Contacts: (760) 252-6000.
Location: Off Hwy 247 approximately 25 miles east of Victorville, and 55 miles southeast of Barstow. Exit at Camp Rock Road, Bessemer Mine Road, or Boone Road, and the area is approximately ten miles north of the highway on a graded dirt road.
 Johnson Valley is comprised of a series of dry lake beds, which are surrounded by rocky mountainous terrain, rolling hills and sandy washes. The valleys that are in-between the mountains have a variety of terrain to explore, including serious rocky trails, as well as steep, sand-covered hillsides. One of California’s largest open riding areas.


Contacts: (760) 767-5391.
Location: Ocotillo Wells is located directly adjacent to Hwy. 78, about 100 miles northeast of Sand Diego and 25 miles west of Hwy. 86.
Ocotillo Wells SVRA has approximately 80,000 acres of desert terrain to be explored. Elevation in the park ranges from below sea level to about 400 feet above sea level in some of the mountain ranges. Trails are clearly marked with “street sign” type markers, and a detailed trail map with sectional grids and GPS coordinates is available at the ranger station. There are plenty of ramada-style camp spots, vault toilets, and some showers near the ranger station on the California State Park land. However, there are no electric or water hookups within the area. All off-highway vehicles must be registered, displaying either a Green Sticker, Red Sticker, or a street-legal registration tag. Rules within the park are strictly enforced, and there are no fees collected for camping or day-use.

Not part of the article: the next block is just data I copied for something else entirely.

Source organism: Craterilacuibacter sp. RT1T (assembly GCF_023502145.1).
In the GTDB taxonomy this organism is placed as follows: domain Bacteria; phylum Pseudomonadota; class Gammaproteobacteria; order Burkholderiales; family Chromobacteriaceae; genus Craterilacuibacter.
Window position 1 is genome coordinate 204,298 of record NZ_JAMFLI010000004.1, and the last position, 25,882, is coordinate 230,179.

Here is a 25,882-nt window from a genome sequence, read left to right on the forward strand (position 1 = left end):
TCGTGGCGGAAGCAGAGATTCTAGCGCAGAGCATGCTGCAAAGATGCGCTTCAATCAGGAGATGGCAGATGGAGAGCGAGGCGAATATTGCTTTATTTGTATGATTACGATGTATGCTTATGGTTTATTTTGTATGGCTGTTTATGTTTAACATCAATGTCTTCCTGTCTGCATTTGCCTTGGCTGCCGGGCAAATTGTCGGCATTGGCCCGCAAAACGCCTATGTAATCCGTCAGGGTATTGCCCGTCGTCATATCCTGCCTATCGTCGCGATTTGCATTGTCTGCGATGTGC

Contacts: (760) 384-5400. 1.html
Location: Two miles east of Olancha on Hwy. 190. You’ll also need to drive on a soft, sand access road for about one mile to reach the main riding area.
This is a small 600-plus acre area with coarse grain sand. Camping is allowed, but there are no improvements at the riding area, nor are there any facilities available. A California Green Sticker, or Red Sticker, and an adequate muffler and spark arrester are required. There are no fees to use this land. Be fully prepared with adequate supplies and amenities when you visit this location, and bring everything that you will end up needing during your stay, including plenty of water.


Contacts: (805) 773-7170. (805) 473-7220.
Location: 12 miles south of San Louis Obispo, and west of Highway 101 on the beach.